A Flint-based developer with a controversial project history has purchased the 167,605 square-foot Cherryland Center on South Airport Road in Traverse City – raising questions about the future of the property.
V. Kumar Vemulapalli, owner of Durga LLC, purchased the shopping mall in an online auction on September 11. Sources familiar with the auction say the winning bid was “close to or above” $3.1 million. The minimum starting bid was $1.25 million.
Vemulapalli, who otherwise declined to comment for this story, tells The Ticker he has hired real estate and marketing consultants to help “develop a plan” for the Cherryland Center, which has been in receivership since 2010 after previous owner Schostak Bros. defaulted on a mortgage to Wells Fargo Bank. The 16-acre mall, the first of its kind in Traverse City when it opened in 1976, is home to anchor tenants Younkers, Big Lots, Sears and Kmart.
While the venture appears to be Vemulapalli's first entrée into the Traverse City market, the owner has an extensive, sometimes troubled development history downstate and elsewhere. In 2010, the city of Flint lost a six-year, $9 million legal battle against Vemulapalli over Genesee Towers, a commercial office building the developer purchased at auction in 1997 for $500,000.
After a number of city-issued citations for code violations at Genesee Towers and the desertion of multiple tenants who cited outdated amenities and decrepit building conditions, the city condemned the building in 2004. Vemulapalli then sued the city, claiming Flint was attempting to seize the property through inverse condemnation.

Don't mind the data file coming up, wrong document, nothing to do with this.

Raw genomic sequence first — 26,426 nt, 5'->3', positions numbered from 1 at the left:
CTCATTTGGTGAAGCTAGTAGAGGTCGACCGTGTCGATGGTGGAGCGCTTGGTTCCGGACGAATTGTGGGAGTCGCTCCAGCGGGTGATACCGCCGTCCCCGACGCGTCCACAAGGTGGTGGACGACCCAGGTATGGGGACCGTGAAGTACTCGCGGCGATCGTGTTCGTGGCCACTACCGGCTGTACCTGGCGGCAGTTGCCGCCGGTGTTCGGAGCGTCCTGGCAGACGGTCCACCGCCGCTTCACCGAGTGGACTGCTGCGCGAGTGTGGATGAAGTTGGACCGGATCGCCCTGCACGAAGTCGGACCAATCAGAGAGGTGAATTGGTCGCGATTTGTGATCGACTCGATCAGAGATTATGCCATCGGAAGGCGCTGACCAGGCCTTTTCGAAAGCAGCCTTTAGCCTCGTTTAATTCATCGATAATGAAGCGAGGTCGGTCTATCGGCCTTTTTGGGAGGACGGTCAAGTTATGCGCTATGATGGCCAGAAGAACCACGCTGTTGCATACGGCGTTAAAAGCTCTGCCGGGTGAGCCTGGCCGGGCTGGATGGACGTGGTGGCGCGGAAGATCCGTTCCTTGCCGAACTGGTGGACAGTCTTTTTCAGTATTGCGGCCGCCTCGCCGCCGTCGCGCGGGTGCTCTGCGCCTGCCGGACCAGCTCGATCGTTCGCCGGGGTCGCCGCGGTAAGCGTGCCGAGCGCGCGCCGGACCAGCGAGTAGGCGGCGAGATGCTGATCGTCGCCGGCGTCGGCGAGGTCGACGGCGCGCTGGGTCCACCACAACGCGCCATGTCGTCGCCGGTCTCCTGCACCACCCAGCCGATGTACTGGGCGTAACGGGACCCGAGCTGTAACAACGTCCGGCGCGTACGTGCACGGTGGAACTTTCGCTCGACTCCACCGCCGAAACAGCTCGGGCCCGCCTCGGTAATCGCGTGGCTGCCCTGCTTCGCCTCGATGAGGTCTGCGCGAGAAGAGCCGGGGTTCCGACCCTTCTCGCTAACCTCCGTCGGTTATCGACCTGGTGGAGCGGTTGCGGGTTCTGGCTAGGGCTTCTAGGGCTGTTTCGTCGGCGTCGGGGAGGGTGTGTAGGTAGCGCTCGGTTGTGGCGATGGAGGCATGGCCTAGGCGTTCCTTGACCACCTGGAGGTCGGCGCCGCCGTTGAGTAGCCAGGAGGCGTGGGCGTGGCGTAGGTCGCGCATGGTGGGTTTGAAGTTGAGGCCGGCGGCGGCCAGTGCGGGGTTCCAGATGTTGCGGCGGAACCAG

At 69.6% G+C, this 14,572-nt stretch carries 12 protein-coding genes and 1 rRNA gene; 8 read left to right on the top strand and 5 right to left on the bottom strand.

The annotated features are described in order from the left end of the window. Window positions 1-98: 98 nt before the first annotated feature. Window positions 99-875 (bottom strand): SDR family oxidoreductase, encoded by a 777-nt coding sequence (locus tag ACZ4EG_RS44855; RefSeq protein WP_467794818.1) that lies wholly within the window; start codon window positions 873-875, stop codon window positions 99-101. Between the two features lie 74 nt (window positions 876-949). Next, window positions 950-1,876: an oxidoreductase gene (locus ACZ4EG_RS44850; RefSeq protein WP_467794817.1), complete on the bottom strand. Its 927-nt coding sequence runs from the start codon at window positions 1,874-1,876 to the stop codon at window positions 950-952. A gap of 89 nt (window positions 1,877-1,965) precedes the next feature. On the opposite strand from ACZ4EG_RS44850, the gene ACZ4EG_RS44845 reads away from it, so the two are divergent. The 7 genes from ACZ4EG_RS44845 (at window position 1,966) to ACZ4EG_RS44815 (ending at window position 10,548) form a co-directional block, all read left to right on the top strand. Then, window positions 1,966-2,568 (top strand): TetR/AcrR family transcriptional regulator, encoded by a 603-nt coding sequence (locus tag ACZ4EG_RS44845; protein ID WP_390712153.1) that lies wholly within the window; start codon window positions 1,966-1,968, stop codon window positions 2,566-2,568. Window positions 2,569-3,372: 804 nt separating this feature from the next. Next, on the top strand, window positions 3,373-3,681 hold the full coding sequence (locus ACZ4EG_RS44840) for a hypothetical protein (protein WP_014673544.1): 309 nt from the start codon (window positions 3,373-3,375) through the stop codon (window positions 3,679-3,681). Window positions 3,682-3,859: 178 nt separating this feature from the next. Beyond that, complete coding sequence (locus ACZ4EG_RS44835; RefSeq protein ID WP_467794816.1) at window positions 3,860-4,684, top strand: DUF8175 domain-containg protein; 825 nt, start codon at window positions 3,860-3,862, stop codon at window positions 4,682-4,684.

After a binding arbitration process in 2006, the arbitrator – whom the city later argued exceeded the scope of his authority – awarded Vemulapalli $6 million plus interest, a decision that was upheld by the Michigan Court of Appeals in 2009 (the Michigan Supreme Court declined to hear the case in 2010, effectively ending the matter).
Flint taxpayers bore the brunt of the judgment in Vemulapalli's favor, with a 6.751 mill levied on all taxable households in December 2010 – an average of $133 per homeowner.
Another blighted Flint building owned by Vemulapalli and his wife met its demise in a demolition financed by the city and Flint Township in December 2007. Neighbors complained that the 34,000 square-foot Medical Arts Building, vacant for more than 15 years, had become a popular gathering spot for drug users. Costs for the demolition were $143,000, a portion of which was assessed to the Vemulapallis in property taxes.
“It's just unfortunate we have a couple that won't comply with keeping their buildings up to code, and we have to charge them the cost,” Flint Township Supervisor Doug Carlton said in a 2007 interview about the demolition.
Other investment projects of Vemulapalli's have gone more smoothly. In 2011, the developer purchased a hotel and waterpark in Fitchburg, Mass. at auction for $2.8 million; in spring 2014, that property is set to become New England's first Great Wolf Lodge. Vemulapalli also signed a deal in October to convert another hotel and water park property he owns in Cincinnati into a Radisson resort.
Three West, a Traverse City-based commercial real estate firm, has been the leasing agent for the Cherryland Center. Owner Kevin Endres says his firm “will not be continuing on” as the leasing agent for the property under the new ownership, but declined to elaborate.